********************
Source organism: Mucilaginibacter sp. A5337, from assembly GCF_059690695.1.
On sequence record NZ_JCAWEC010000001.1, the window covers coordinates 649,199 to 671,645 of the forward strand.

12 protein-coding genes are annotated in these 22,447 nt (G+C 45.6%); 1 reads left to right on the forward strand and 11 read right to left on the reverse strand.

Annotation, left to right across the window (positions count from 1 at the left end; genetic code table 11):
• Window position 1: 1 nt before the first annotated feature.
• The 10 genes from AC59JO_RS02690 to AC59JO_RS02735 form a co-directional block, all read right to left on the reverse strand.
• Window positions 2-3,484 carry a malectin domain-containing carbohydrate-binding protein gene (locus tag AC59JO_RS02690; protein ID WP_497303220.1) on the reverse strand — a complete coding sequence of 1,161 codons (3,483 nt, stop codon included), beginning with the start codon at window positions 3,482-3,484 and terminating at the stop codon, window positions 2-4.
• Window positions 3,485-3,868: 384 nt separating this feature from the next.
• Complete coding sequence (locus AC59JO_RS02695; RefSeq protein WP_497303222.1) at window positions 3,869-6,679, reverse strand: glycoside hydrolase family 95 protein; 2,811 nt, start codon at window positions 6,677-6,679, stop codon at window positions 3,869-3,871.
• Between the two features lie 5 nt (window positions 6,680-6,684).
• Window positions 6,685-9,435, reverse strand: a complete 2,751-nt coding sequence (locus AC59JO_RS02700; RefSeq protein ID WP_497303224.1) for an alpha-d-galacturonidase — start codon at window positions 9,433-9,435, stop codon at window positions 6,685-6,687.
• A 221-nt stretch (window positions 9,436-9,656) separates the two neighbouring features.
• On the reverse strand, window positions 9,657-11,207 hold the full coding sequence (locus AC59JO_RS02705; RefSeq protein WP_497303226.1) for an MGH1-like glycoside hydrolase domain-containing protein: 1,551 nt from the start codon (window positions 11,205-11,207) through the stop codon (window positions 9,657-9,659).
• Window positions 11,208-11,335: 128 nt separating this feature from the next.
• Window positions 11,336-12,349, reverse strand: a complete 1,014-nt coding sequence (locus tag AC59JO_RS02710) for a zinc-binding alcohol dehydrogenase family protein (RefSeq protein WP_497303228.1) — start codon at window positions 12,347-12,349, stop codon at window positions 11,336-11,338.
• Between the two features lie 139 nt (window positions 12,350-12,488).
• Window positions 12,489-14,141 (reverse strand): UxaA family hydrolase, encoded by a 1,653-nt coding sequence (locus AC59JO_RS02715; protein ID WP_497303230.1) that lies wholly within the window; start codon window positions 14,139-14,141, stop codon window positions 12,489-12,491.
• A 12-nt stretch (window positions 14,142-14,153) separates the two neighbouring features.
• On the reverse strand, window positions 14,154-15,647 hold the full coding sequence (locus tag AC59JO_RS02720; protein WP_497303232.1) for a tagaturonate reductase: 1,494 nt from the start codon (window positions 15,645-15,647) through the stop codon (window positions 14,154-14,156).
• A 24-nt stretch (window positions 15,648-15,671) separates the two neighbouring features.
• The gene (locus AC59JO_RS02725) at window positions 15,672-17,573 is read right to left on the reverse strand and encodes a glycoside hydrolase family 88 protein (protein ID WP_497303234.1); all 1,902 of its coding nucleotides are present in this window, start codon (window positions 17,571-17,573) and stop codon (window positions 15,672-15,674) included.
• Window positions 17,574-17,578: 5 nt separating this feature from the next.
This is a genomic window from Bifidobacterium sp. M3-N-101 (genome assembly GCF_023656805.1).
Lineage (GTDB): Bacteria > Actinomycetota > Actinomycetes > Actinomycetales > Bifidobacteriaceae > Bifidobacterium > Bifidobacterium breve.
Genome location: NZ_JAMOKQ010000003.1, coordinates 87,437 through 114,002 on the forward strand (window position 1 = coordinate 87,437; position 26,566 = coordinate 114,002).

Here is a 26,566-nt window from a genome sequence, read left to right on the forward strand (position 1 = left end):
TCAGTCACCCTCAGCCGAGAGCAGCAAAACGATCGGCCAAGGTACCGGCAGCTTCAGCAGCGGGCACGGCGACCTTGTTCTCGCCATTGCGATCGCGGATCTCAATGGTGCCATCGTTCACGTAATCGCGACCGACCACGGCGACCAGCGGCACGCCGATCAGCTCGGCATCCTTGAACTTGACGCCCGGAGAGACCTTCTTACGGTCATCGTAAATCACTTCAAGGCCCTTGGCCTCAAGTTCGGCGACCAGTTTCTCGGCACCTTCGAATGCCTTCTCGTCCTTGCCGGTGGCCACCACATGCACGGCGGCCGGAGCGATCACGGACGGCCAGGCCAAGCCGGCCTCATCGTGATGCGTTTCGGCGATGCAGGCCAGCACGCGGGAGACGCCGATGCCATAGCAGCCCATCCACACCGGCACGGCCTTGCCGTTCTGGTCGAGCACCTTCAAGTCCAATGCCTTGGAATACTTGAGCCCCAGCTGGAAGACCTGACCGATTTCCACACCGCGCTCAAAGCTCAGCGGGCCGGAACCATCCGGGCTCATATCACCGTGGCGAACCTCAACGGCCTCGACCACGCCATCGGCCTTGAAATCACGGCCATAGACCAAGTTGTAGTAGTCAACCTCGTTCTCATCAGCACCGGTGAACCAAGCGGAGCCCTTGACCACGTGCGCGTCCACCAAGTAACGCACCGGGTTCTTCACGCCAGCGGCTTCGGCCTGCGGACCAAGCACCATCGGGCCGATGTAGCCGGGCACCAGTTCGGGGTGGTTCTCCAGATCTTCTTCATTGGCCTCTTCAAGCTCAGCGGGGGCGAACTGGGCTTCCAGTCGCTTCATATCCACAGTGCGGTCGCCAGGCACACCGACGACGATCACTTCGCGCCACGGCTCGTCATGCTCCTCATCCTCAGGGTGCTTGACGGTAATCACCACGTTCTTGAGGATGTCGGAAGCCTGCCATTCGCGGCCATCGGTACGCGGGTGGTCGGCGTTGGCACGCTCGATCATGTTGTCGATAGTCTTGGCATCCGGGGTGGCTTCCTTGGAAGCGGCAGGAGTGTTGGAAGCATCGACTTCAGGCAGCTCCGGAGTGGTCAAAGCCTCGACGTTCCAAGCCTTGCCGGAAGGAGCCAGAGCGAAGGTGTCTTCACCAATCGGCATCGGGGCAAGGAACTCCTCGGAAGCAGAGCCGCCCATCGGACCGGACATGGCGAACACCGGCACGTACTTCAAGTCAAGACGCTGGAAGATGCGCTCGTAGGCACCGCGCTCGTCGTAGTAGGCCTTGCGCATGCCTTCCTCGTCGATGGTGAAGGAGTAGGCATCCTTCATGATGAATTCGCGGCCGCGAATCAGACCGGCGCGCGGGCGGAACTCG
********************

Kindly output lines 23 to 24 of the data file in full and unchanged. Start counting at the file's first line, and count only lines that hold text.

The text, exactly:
This is a genomic window from Bifidobacterium sp. M3-N-101 (genome assembly GCF_023656805.1).
Lineage (GTDB): Bacteria > Actinomycetota > Actinomycetes > Actinomycetales > Bifidobacteriaceae > Bifidobacterium > Bifidobacterium breve.